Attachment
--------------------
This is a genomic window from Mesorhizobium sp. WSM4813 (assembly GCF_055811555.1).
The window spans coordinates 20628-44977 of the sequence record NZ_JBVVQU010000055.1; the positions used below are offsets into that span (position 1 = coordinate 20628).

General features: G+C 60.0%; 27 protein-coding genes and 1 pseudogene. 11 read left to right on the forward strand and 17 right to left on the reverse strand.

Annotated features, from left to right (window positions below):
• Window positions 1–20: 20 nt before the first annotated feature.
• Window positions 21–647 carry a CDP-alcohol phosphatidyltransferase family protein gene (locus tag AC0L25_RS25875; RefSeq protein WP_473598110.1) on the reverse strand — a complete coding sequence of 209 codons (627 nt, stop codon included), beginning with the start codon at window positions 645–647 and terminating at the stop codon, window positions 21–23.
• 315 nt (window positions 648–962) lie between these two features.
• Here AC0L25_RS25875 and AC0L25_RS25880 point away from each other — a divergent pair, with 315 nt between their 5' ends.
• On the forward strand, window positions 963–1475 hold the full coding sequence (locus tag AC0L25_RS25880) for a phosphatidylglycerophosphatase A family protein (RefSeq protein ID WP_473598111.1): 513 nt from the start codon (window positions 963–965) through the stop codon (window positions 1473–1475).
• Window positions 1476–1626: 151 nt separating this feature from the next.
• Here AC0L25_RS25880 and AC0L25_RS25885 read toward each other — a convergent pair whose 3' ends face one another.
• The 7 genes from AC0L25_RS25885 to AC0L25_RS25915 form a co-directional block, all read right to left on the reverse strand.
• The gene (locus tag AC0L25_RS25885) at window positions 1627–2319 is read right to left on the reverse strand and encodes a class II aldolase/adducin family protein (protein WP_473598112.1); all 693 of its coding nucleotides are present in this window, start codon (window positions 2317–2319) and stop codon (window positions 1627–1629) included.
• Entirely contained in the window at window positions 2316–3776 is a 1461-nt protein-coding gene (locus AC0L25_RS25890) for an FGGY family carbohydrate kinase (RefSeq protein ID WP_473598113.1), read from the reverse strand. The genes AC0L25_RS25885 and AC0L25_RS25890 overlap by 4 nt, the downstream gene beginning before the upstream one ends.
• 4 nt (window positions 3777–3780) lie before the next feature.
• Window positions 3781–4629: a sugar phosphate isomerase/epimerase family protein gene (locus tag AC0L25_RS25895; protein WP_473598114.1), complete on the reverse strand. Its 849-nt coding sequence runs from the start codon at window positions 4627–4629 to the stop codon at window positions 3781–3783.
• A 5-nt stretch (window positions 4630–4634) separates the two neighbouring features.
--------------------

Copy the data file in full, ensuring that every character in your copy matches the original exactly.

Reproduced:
This is a genomic window from Mesorhizobium sp. WSM4813 (assembly GCF_055811555.1).
The window spans coordinates 20628-44977 of the sequence record NZ_JBVVQU010000055.1; the positions used below are offsets into that span (position 1 = coordinate 20628).

General features: G+C 60.0%; 27 protein-coding genes and 1 pseudogene. 11 read left to right on the forward strand and 17 right to left on the reverse strand.

Annotated features, from left to right (window positions below):
• Window positions 1–20: 20 nt before the first annotated feature.
• Window positions 21–647 carry a CDP-alcohol phosphatidyltransferase family protein gene (locus tag AC0L25_RS25875; RefSeq protein WP_473598110.1) on the reverse strand — a complete coding sequence of 209 codons (627 nt, stop codon included), beginning with the start codon at window positions 645–647 and terminating at the stop codon, window positions 21–23.
• 315 nt (window positions 648–962) lie between these two features.
• Here AC0L25_RS25875 and AC0L25_RS25880 point away from each other — a divergent pair, with 315 nt between their 5' ends.
• On the forward strand, window positions 963–1475 hold the full coding sequence (locus tag AC0L25_RS25880) for a phosphatidylglycerophosphatase A family protein (RefSeq protein ID WP_473598111.1): 513 nt from the start codon (window positions 963–965) through the stop codon (window positions 1473–1475).
• Window positions 1476–1626: 151 nt separating this feature from the next.
• Here AC0L25_RS25880 and AC0L25_RS25885 read toward each other — a convergent pair whose 3' ends face one another.
• The 7 genes from AC0L25_RS25885 to AC0L25_RS25915 form a co-directional block, all read right to left on the reverse strand.
• The gene (locus tag AC0L25_RS25885) at window positions 1627–2319 is read right to left on the reverse strand and encodes a class II aldolase/adducin family protein (protein WP_473598112.1); all 693 of its coding nucleotides are present in this window, start codon (window positions 2317–2319) and stop codon (window positions 1627–1629) included.
• Entirely contained in the window at window positions 2316–3776 is a 1461-nt protein-coding gene (locus AC0L25_RS25890) for an FGGY family carbohydrate kinase (RefSeq protein ID WP_473598113.1), read from the reverse strand. The genes AC0L25_RS25885 and AC0L25_RS25890 overlap by 4 nt, the downstream gene beginning before the upstream one ends.
• 4 nt (window positions 3777–3780) lie before the next feature.
• Window positions 3781–4629: a sugar phosphate isomerase/epimerase family protein gene (locus tag AC0L25_RS25895; protein WP_473598114.1), complete on the reverse strand. Its 849-nt coding sequence runs from the start codon at window positions 4627–4629 to the stop codon at window positions 3781–3783.
• A 5-nt stretch (window positions 4630–4634) separates the two neighbouring features.